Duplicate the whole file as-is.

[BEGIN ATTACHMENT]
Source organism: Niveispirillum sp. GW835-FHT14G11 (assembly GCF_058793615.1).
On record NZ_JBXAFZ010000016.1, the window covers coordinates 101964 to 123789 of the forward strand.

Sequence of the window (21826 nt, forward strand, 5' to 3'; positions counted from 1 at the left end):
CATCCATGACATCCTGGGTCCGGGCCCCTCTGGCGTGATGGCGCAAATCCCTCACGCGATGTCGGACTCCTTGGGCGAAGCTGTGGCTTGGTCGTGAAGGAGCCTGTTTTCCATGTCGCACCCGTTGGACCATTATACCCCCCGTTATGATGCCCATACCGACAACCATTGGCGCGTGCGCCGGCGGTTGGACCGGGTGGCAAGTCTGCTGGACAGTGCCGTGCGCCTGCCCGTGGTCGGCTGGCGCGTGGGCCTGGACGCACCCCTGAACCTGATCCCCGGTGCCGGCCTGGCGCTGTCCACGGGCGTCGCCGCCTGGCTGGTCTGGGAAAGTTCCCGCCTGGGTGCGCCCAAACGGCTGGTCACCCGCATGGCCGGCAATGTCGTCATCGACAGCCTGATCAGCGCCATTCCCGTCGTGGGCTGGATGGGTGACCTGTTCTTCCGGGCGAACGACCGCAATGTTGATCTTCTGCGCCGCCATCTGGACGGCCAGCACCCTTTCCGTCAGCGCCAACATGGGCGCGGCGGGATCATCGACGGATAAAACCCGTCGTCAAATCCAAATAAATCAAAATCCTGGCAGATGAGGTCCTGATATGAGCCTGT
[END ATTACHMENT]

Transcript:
Source organism: Niveispirillum sp. GW835-FHT14G11 (assembly GCF_058793615.1).
On record NZ_JBXAFZ010000016.1, the window covers coordinates 101964 to 123789 of the forward strand.

Sequence of the window (21826 nt, forward strand, 5' to 3'; positions counted from 1 at the left end):
CATCCATGACATCCTGGGTCCGGGCCCCTCTGGCGTGATGGCGCAAATCCCTCACGCGATGTCGGACTCCTTGGGCGAAGCTGTGGCTTGGTCGTGAAGGAGCCTGTTTTCCATGTCGCACCCGTTGGACCATTATACCCCCCGTTATGATGCCCATACCGACAACCATTGGCGCGTGCGCCGGCGGTTGGACCGGGTGGCAAGTCTGCTGGACAGTGCCGTGCGCCTGCCCGTGGTCGGCTGGCGCGTGGGCCTGGACGCACCCCTGAACCTGATCCCCGGTGCCGGCCTGGCGCTGTCCACGGGCGTCGCCGCCTGGCTGGTCTGGGAAAGTTCCCGCCTGGGTGCGCCCAAACGGCTGGTCACCCGCATGGCCGGCAATGTCGTCATCGACAGCCTGATCAGCGCCATTCCCGTCGTGGGCTGGATGGGTGACCTGTTCTTCCGGGCGAACGACCGCAATGTTGATCTTCTGCGCCGCCATCTGGACGGCCAGCACCCTTTCCGTCAGCGCCAACATGGGCGCGGCGGGATCATCGACGGATAAAACCCGTCGTCAAATCCAAATAAATCAAAATCCTGGCAGATGAGGTCCTGATATGAGCCTGT